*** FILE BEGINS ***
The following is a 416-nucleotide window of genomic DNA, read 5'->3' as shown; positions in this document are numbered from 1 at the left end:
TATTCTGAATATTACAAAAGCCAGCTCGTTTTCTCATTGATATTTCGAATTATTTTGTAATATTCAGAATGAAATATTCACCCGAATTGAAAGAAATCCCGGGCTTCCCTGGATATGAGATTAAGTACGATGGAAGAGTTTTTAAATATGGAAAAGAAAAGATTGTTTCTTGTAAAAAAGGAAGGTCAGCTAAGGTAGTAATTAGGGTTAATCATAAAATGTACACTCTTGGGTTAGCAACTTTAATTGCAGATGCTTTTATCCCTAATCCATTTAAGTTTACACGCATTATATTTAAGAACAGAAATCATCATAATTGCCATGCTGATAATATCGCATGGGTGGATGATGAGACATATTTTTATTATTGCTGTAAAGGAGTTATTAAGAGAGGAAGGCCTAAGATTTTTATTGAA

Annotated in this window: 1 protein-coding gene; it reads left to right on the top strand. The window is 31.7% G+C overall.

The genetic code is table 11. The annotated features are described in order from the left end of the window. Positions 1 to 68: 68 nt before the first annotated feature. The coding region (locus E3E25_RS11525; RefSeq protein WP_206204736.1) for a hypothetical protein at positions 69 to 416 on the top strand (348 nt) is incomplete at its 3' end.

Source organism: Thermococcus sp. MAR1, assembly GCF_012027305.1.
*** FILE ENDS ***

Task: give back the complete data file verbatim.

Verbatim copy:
The following is a 416-nucleotide window of genomic DNA, read 5'->3' as shown; positions in this document are numbered from 1 at the left end:
TATTCTGAATATTACAAAAGCCAGCTCGTTTTCTCATTGATATTTCGAATTATTTTGTAATATTCAGAATGAAATATTCACCCGAATTGAAAGAAATCCCGGGCTTCCCTGGATATGAGATTAAGTACGATGGAAGAGTTTTTAAATATGGAAAAGAAAAGATTGTTTCTTGTAAAAAAGGAAGGTCAGCTAAGGTAGTAATTAGGGTTAATCATAAAATGTACACTCTTGGGTTAGCAACTTTAATTGCAGATGCTTTTATCCCTAATCCATTTAAGTTTACACGCATTATATTTAAGAACAGAAATCATCATAATTGCCATGCTGATAATATCGCATGGGTGGATGATGAGACATATTTTTATTATTGCTGTAAAGGAGTTATTAAGAGAGGAAGGCCTAAGATTTTTATTGAA

Annotated in this window: 1 protein-coding gene; it reads left to right on the top strand. The window is 31.7% G+C overall.

The genetic code is table 11. The annotated features are described in order from the left end of the window. Positions 1 to 68: 68 nt before the first annotated feature. The coding region (locus E3E25_RS11525; RefSeq protein WP_206204736.1) for a hypothetical protein at positions 69 to 416 on the top strand (348 nt) is incomplete at its 3' end.

Source organism: Thermococcus sp. MAR1, assembly GCF_012027305.1.